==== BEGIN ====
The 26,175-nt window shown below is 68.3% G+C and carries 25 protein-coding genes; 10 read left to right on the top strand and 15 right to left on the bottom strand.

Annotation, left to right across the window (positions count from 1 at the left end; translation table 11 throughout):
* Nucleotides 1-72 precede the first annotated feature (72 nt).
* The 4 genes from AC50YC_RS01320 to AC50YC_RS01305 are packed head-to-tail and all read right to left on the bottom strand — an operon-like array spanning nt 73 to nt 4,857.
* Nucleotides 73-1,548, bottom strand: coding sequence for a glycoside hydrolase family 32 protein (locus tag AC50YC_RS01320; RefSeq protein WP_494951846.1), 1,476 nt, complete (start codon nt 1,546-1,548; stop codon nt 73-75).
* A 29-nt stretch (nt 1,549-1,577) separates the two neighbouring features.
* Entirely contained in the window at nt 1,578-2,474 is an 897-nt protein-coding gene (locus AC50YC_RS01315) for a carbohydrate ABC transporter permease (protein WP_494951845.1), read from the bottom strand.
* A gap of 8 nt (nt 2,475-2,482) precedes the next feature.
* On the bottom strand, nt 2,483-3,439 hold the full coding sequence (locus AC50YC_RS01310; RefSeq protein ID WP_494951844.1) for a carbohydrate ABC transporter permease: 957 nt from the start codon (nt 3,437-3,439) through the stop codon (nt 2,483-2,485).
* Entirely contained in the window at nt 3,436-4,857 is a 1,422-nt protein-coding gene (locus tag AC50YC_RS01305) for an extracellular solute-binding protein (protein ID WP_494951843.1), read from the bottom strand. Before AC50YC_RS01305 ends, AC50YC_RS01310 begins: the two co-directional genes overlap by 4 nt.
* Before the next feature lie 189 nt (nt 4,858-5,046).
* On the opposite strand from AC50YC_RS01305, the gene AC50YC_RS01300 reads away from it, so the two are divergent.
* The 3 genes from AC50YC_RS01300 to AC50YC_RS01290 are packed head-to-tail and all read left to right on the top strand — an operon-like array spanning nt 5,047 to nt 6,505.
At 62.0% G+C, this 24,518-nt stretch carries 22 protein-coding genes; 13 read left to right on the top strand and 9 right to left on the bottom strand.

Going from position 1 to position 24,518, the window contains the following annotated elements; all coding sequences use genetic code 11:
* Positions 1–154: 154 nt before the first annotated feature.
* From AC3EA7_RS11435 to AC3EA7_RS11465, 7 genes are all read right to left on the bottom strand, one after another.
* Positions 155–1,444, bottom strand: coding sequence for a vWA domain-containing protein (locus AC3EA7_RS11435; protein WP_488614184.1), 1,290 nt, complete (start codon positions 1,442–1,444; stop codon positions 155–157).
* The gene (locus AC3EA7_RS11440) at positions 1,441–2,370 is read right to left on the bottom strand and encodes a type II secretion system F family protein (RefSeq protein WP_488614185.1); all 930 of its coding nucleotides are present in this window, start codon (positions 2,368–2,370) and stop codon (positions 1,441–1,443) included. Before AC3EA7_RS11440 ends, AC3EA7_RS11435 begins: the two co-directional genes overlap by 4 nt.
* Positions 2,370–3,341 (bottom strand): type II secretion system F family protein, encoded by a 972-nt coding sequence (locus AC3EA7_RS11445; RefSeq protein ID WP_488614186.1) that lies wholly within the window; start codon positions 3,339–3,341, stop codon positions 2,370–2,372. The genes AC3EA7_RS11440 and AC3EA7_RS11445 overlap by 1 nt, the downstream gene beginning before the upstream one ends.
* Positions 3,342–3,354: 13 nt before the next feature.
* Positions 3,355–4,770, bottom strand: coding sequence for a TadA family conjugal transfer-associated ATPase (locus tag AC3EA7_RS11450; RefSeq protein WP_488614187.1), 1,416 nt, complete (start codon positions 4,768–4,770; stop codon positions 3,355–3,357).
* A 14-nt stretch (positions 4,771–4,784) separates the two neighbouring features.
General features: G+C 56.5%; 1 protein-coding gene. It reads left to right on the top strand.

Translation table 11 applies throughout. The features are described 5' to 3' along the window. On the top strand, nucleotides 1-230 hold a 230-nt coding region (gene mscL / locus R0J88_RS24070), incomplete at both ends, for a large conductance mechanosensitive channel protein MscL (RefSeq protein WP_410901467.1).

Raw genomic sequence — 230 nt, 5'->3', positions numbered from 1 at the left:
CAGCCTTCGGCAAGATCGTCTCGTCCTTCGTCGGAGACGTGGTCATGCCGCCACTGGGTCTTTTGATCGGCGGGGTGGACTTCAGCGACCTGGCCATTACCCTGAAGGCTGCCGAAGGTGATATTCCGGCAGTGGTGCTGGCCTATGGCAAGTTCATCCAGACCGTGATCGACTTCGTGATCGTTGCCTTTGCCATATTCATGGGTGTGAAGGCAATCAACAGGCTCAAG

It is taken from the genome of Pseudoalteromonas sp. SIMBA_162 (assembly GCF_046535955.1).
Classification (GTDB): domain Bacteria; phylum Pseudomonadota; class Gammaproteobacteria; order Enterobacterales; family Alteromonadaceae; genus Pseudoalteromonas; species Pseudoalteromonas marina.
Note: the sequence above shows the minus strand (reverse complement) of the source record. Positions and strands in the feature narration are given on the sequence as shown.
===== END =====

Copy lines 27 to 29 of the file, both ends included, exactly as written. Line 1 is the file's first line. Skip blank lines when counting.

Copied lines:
CAGCCTTCGGCAAGATCGTCTCGTCCTTCGTCGGAGACGTGGTCATGCCGCCACTGGGTCTTTTGATCGGCGGGGTGGACTTCAGCGACCTGGCCATTACCCTGAAGGCTGCCGAAGGTGATATTCCGGCAGTGGTGCTGGCCTATGGCAAGTTCATCCAGACCGTGATCGACTTCGTGATCGTTGCCTTTGCCATATTCATGGGTGTGAAGGCAATCAACAGGCTCAAG

It is taken from the genome of Pseudoalteromonas sp. SIMBA_162 (assembly GCF_046535955.1).
Classification (GTDB): domain Bacteria; phylum Pseudomonadota; class Gammaproteobacteria; order Enterobacterales; family Alteromonadaceae; genus Pseudoalteromonas; species Pseudoalteromonas marina.